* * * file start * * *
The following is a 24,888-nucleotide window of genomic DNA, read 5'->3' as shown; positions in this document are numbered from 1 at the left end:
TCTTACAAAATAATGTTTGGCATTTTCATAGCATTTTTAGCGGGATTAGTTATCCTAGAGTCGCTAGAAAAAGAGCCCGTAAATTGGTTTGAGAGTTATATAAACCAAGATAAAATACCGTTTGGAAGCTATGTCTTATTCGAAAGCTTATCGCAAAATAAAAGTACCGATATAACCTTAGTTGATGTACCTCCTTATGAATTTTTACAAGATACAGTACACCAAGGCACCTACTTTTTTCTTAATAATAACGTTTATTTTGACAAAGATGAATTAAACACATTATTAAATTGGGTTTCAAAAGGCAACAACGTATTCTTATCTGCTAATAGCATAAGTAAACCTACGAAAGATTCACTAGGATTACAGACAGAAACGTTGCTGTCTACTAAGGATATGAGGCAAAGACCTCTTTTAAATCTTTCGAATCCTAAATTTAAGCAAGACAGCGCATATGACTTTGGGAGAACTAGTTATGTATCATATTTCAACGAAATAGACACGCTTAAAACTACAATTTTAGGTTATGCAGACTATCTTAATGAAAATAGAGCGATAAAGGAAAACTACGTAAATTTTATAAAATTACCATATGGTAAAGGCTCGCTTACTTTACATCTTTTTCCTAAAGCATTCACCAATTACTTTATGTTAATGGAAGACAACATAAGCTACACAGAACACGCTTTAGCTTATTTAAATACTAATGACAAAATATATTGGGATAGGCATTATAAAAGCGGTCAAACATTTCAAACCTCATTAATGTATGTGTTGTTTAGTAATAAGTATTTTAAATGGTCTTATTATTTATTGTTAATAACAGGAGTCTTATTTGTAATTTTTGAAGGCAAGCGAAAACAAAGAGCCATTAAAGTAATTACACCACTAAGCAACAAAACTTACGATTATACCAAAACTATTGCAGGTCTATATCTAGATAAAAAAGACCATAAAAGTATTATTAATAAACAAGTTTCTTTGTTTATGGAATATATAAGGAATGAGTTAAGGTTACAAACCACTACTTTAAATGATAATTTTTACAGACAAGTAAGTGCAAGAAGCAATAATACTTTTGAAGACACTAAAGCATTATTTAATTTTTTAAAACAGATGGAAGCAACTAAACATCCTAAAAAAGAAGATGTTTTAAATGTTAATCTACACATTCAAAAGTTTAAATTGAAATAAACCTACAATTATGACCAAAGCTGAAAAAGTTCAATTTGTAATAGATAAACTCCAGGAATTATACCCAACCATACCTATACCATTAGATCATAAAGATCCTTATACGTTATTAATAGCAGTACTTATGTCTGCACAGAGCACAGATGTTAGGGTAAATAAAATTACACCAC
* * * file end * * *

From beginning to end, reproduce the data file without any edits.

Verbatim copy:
The following is a 24,888-nucleotide window of genomic DNA, read 5'->3' as shown; positions in this document are numbered from 1 at the left end:
TCTTACAAAATAATGTTTGGCATTTTCATAGCATTTTTAGCGGGATTAGTTATCCTAGAGTCGCTAGAAAAAGAGCCCGTAAATTGGTTTGAGAGTTATATAAACCAAGATAAAATACCGTTTGGAAGCTATGTCTTATTCGAAAGCTTATCGCAAAATAAAAGTACCGATATAACCTTAGTTGATGTACCTCCTTATGAATTTTTACAAGATACAGTACACCAAGGCACCTACTTTTTTCTTAATAATAACGTTTATTTTGACAAAGATGAATTAAACACATTATTAAATTGGGTTTCAAAAGGCAACAACGTATTCTTATCTGCTAATAGCATAAGTAAACCTACGAAAGATTCACTAGGATTACAGACAGAAACGTTGCTGTCTACTAAGGATATGAGGCAAAGACCTCTTTTAAATCTTTCGAATCCTAAATTTAAGCAAGACAGCGCATATGACTTTGGGAGAACTAGTTATGTATCATATTTCAACGAAATAGACACGCTTAAAACTACAATTTTAGGTTATGCAGACTATCTTAATGAAAATAGAGCGATAAAGGAAAACTACGTAAATTTTATAAAATTACCATATGGTAAAGGCTCGCTTACTTTACATCTTTTTCCTAAAGCATTCACCAATTACTTTATGTTAATGGAAGACAACATAAGCTACACAGAACACGCTTTAGCTTATTTAAATACTAATGACAAAATATATTGGGATAGGCATTATAAAAGCGGTCAAACATTTCAAACCTCATTAATGTATGTGTTGTTTAGTAATAAGTATTTTAAATGGTCTTATTATTTATTGTTAATAACAGGAGTCTTATTTGTAATTTTTGAAGGCAAGCGAAAACAAAGAGCCATTAAAGTAATTACACCACTAAGCAACAAAACTTACGATTATACCAAAACTATTGCAGGTCTATATCTAGATAAAAAAGACCATAAAAGTATTATTAATAAACAAGTTTCTTTGTTTATGGAATATATAAGGAATGAGTTAAGGTTACAAACCACTACTTTAAATGATAATTTTTACAGACAAGTAAGTGCAAGAAGCAATAATACTTTTGAAGACACTAAAGCATTATTTAATTTTTTAAAACAGATGGAAGCAACTAAACATCCTAAAAAAGAAGATGTTTTAAATGTTAATCTACACATTCAAAAGTTTAAATTGAAATAAACCTACAATTATGACCAAAGCTGAAAAAGTTCAATTTGTAATAGATAAACTCCAGGAATTATACCCAACCATACCTATACCATTAGATCATAAAGATCCTTATACGTTATTAATAGCAGTACTTATGTCTGCACAGAGCACAGATGTTAGGGTAAATAAAATTACACCAC